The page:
"In addition, they contain GMOs. The safety of ingesting GMO foods is debatable, with 28 countries now banning them altogether, and we believe that women who are concerned about ingesting GMOs should be equally concerned about inserting a GMO tampon. The vaginal wall, similar to the gastrointestinal wall, is very permeable, allowing toxins like pesticides and GMO proteins direct access to the bloodstream."
"Tampons make life easier for women. However, you should be aware of a few things. Tampon use, just like anything else, can be dangerous in very rare cases. Toxic shock syndrome (TSS) is a rare but potentially life-threatening condition caused by a toxin from either streptococci or staphylococci bacteria. There is definitely a connection between TSS and tampon use, and higher-absorbency tampons (super plus, etc.) seem to have a slightly higher risk. Using the lightest absorbency tampon for the amount of flow you're having is important. For example, don't use a super tampon when you're on the fifth day of your cycle and your flow is very light.
"Also, changing tampons regularly is important. Bacteria can build up when tampons are left in for long periods of time. Be aware of the signs of TSS: a sudden high fever, vomiting or diarrhea, a rash similar to a sunburn on the palms of the hands and soles of the feet, muscle aches, redness of the eyes, mouth or throat, confusion, headaches, low blood pressure and seizures. Any of these symptoms during or shortly after tampon use should be reported to your health care provider."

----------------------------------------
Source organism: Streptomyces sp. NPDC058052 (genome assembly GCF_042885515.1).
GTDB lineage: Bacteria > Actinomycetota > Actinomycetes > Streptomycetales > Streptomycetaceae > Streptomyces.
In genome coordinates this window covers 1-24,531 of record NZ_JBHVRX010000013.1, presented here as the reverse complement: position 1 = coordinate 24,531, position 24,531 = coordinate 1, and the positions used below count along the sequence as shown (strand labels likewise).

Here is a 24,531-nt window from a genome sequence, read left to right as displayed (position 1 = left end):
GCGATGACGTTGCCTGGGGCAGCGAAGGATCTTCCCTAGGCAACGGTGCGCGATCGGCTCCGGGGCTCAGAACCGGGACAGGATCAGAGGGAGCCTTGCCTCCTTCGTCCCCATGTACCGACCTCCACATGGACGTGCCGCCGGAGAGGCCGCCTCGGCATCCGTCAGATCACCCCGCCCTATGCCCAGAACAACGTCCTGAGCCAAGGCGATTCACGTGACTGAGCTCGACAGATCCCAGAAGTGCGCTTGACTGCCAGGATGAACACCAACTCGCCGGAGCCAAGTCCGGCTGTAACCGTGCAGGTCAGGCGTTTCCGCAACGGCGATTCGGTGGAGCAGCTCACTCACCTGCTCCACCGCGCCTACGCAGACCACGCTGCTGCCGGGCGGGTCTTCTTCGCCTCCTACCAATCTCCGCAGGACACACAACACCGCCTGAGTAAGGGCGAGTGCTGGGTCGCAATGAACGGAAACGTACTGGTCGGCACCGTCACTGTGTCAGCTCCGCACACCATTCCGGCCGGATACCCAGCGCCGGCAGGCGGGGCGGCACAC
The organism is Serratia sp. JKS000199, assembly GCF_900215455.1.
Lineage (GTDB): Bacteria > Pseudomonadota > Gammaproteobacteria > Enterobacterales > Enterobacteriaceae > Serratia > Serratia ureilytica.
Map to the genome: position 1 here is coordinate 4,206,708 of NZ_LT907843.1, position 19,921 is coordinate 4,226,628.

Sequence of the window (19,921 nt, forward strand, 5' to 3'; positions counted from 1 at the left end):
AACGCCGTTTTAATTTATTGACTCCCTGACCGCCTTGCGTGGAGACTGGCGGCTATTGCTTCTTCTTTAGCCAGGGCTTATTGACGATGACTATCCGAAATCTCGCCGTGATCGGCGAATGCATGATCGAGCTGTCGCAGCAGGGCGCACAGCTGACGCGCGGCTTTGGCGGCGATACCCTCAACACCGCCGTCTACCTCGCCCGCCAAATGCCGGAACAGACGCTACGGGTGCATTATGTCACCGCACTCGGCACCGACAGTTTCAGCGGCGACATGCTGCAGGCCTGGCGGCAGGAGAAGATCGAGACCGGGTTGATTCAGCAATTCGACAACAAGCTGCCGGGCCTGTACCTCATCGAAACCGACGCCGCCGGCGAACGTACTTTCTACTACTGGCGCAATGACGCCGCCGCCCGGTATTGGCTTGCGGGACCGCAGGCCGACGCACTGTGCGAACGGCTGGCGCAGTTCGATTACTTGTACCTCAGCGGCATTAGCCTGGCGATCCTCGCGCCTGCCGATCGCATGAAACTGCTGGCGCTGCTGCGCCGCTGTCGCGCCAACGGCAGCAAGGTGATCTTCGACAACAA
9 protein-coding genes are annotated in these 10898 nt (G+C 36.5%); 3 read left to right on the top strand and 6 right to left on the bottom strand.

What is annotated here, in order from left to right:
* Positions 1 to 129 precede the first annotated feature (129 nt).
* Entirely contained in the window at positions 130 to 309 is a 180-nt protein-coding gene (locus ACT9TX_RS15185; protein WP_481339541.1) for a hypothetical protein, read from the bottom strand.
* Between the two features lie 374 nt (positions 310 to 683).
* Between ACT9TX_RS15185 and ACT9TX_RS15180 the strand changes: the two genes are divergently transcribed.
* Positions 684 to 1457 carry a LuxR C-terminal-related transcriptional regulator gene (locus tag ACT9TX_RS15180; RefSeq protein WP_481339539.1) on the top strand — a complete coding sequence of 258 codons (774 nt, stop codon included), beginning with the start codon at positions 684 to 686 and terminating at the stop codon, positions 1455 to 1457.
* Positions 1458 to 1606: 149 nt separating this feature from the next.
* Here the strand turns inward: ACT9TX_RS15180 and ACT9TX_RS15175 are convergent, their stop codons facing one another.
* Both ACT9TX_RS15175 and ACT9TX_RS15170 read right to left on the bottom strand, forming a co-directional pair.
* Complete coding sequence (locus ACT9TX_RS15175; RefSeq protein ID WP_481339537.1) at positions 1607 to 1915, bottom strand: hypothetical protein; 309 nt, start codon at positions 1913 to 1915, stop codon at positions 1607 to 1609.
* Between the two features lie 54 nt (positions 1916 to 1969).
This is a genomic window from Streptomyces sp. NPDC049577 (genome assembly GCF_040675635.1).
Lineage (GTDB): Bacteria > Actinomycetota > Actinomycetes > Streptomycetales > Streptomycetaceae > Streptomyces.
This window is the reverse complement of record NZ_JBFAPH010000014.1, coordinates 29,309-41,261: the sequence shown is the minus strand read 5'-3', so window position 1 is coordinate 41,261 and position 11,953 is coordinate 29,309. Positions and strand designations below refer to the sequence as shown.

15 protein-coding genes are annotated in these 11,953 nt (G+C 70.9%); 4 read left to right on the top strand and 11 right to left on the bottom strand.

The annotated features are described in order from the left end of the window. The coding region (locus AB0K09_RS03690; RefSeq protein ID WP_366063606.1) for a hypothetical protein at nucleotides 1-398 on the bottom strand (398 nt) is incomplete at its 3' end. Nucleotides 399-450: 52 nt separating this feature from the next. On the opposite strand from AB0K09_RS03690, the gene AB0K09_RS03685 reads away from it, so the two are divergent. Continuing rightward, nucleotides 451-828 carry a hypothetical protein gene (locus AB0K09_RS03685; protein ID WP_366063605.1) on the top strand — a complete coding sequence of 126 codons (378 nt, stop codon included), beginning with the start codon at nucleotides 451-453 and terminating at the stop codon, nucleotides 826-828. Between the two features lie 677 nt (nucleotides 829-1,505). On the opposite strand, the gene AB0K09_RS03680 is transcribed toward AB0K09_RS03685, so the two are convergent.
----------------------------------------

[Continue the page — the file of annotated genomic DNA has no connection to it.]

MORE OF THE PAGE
"Most name-brand tampons include rayon, polyester and other materials treated with harmful chemicals and dyes; avoid those. Moreover, traditional tampons use materials farmed with pesticides and insecticides linked to illnesses in workers both in the fields and in factories. We recommend organic."
"Using a conventional tampon every once in a while when nothing else is available is better than worrying about whether menstrual blood is going to soak through your underwear, but when you have the opportunity, the best option is an organic, chlorine-free, non-applicator tampon or an organic, chlorine-free pad," says Dr. Maggie Ney, a licensed, board-certified naturopathic doctor and co-director of the Women’s Clinic at Akasha Center for Integrative Medicine.
"As for alternative methods, organic cloth pads are reusable and made from organic cotton, hemp or bamboo. Menstrual cups are soft, flexible and made from silicone. They are inserted into the vagina to catch menstrual flow and can be worn up to 12 hours. Sea sponges are reusable and free of additives. These are all worth a try to see if they work for you."
As with most things in life, there certainly isn't any harm in going organic, but we probably don't need to freak out and ditch all our tampons just yet. The real question we're left with: Why isn't there more research on the safety of an object women rely on monthly for a majority of their lives? Something tells us that if men were experiencing periods, we'd have better data on this by now. Here's hoping that as more women rise to the top of their fields, subjects like this will be better addressed.